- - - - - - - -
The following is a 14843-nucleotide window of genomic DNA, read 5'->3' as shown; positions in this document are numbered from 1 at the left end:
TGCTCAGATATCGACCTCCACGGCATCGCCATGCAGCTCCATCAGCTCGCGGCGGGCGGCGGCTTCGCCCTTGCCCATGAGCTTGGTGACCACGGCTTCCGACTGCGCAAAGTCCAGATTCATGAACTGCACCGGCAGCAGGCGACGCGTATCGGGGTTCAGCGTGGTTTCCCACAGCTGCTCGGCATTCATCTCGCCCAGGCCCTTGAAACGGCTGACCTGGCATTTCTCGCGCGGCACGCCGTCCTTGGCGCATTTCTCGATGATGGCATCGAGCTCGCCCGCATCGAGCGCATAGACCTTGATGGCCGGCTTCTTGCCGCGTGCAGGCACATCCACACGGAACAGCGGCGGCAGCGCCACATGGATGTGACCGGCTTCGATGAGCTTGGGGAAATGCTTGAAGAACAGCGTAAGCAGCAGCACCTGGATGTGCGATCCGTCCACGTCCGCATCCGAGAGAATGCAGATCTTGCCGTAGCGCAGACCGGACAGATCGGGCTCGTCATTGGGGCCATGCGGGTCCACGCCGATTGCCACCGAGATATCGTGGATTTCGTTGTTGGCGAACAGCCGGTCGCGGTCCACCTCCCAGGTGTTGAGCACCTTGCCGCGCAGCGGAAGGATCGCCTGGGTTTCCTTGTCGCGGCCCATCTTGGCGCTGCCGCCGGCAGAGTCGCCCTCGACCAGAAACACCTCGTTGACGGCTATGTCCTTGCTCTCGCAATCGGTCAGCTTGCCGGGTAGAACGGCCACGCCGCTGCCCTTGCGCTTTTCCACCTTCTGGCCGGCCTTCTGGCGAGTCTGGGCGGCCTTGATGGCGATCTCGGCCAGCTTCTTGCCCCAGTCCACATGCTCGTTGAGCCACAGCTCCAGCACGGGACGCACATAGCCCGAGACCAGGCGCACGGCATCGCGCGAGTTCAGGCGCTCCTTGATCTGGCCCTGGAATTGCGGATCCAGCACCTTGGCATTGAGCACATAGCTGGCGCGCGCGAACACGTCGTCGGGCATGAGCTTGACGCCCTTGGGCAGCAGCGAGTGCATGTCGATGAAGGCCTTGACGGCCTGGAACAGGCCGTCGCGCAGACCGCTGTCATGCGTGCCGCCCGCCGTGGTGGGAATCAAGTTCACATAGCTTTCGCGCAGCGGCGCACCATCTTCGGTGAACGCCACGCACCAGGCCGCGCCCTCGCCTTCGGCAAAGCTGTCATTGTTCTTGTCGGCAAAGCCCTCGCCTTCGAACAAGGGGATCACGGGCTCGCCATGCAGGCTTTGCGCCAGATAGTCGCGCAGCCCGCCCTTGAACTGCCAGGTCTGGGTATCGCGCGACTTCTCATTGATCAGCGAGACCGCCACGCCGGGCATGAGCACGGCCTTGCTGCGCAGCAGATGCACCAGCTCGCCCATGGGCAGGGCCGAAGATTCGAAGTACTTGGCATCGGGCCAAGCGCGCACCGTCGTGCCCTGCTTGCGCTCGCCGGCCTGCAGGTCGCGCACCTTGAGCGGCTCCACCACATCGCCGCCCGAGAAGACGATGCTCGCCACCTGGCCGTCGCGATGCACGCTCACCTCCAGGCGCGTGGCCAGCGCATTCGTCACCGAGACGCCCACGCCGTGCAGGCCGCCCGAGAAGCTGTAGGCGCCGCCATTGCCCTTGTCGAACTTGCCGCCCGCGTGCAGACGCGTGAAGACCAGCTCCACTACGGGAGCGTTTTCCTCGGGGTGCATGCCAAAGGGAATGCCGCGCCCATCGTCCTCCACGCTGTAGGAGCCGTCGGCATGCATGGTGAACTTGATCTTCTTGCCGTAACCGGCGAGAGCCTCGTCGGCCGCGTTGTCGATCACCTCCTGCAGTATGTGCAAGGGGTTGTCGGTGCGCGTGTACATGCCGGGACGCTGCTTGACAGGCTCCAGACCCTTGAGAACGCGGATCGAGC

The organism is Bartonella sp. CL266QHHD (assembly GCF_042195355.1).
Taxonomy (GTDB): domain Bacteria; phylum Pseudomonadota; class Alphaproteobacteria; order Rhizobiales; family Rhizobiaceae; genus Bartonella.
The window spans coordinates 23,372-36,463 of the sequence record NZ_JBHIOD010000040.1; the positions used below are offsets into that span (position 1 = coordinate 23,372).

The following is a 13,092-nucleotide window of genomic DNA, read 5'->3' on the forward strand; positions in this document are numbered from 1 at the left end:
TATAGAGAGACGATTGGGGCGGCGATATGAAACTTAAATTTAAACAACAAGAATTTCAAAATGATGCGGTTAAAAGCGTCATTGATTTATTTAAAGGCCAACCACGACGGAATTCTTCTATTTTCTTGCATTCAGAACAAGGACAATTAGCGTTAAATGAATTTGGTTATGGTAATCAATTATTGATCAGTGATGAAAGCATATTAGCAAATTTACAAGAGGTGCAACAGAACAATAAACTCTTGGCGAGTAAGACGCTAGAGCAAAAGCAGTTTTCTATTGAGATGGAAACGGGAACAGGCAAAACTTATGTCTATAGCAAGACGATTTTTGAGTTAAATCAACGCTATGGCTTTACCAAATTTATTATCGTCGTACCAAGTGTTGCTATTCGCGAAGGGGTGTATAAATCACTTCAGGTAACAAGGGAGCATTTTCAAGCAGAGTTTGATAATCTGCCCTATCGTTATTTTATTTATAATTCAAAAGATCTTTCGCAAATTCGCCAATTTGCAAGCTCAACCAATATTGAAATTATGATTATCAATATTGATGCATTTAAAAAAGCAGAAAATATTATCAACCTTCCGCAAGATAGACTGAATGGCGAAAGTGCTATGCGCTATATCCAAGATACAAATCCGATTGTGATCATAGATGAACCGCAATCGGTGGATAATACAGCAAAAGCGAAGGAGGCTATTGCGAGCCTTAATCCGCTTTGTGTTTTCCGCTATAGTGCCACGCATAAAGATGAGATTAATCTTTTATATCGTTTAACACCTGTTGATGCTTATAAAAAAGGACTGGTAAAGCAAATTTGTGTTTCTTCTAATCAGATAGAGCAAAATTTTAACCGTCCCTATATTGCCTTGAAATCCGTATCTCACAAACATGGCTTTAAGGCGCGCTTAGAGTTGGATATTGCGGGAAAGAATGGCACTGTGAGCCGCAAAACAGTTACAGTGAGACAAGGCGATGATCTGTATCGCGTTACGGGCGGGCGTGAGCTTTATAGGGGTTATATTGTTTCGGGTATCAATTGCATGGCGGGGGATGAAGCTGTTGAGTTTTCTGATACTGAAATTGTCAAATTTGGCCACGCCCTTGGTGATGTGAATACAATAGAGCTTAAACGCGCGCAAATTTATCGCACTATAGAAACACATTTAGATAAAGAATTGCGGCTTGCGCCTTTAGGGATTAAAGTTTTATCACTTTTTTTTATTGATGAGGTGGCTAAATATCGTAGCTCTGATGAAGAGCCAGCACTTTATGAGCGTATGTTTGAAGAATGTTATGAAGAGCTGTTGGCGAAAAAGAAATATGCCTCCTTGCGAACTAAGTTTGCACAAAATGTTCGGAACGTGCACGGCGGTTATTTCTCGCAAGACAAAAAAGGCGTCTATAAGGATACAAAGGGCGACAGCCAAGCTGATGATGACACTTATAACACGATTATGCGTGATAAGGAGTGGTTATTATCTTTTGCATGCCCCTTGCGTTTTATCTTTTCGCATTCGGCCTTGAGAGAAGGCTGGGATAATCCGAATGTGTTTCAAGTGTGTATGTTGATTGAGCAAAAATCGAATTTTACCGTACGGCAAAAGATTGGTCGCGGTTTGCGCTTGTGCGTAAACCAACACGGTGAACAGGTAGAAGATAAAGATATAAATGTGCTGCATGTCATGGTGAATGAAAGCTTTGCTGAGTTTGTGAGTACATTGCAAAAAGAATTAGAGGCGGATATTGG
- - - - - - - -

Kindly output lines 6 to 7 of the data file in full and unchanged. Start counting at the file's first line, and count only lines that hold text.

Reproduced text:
The following is a 13,092-nucleotide window of genomic DNA, read 5'->3' on the forward strand; positions in this document are numbered from 1 at the left end:
TATAGAGAGACGATTGGGGCGGCGATATGAAACTTAAATTTAAACAACAAGAATTTCAAAATGATGCGGTTAAAAGCGTCATTGATTTATTTAAAGGCCAACCACGACGGAATTCTTCTATTTTCTTGCATTCAGAACAAGGACAATTAGCGTTAAATGAATTTGGTTATGGTAATCAATTATTGATCAGTGATGAAAGCATATTAGCAAATTTACAAGAGGTGCAACAGAACAATAAACTCTTGGCGAGTAAGACGCTAGAGCAAAAGCAGTTTTCTATTGAGATGGAAACGGGAACAGGCAAAACTTATGTCTATAGCAAGACGATTTTTGAGTTAAATCAACGCTATGGCTTTACCAAATTTATTATCGTCGTACCAAGTGTTGCTATTCGCGAAGGGGTGTATAAATCACTTCAGGTAACAAGGGAGCATTTTCAAGCAGAGTTTGATAATCTGCCCTATCGTTATTTTATTTATAATTCAAAAGATCTTTCGCAAATTCGCCAATTTGCAAGCTCAACCAATATTGAAATTATGATTATCAATATTGATGCATTTAAAAAAGCAGAAAATATTATCAACCTTCCGCAAGATAGACTGAATGGCGAAAGTGCTATGCGCTATATCCAAGATACAAATCCGATTGTGATCATAGATGAACCGCAATCGGTGGATAATACAGCAAAAGCGAAGGAGGCTATTGCGAGCCTTAATCCGCTTTGTGTTTTCCGCTATAGTGCCACGCATAAAGATGAGATTAATCTTTTATATCGTTTAACACCTGTTGATGCTTATAAAAAAGGACTGGTAAAGCAAATTTGTGTTTCTTCTAATCAGATAGAGCAAAATTTTAACCGTCCCTATATTGCCTTGAAATCCGTATCTCACAAACATGGCTTTAAGGCGCGCTTAGAGTTGGATATTGCGGGAAAGAATGGCACTGTGAGCCGCAAAACAGTTACAGTGAGACAAGGCGATGATCTGTATCGCGTTACGGGCGGGCGTGAGCTTTATAGGGGTTATATTGTTTCGGGTATCAATTGCATGGCGGGGGATGAAGCTGTTGAGTTTTCTGATACTGAAATTGTCAAATTTGGCCACGCCCTTGGTGATGTGAATACAATAGAGCTTAAACGCGCGCAAATTTATCGCACTATAGAAACACATTTAGATAAAGAATTGCGGCTTGCGCCTTTAGGGATTAAAGTTTTATCACTTTTTTTTATTGATGAGGTGGCTAAATATCGTAGCTCTGATGAAGAGCCAGCACTTTATGAGCGTATGTTTGAAGAATGTTATGAAGAGCTGTTGGCGAAAAAGAAATATGCCTCCTTGCGAACTAAGTTTGCACAAAATGTTCGGAACGTGCACGGCGGTTATTTCTCGCAAGACAAAAAAGGCGTCTATAAGGATACAAAGGGCGACAGCCAAGCTGATGATGACACTTATAACACGATTATGCGTGATAAGGAGTGGTTATTATCTTTTGCATGCCCCTTGCGTTTTATCTTTTCGCATTCGGCCTTGAGAGAAGGCTGGGATAATCCGAATGTGTTTCAAGTGTGTATGTTGATTGAGCAAAAATCGAATTTTACCGTACGGCAAAAGATTGGTCGCGGTTTGCGCTTGTGCGTAAACCAACACGGTGAACAGGTAGAAGATAAAGATATAAATGTGCTGCATGTCATGGTGAATGAAAGCTTTGCTGAGTTTGTGAGTACATTGCAAAAAGAATTAGAGGCGGATATTGG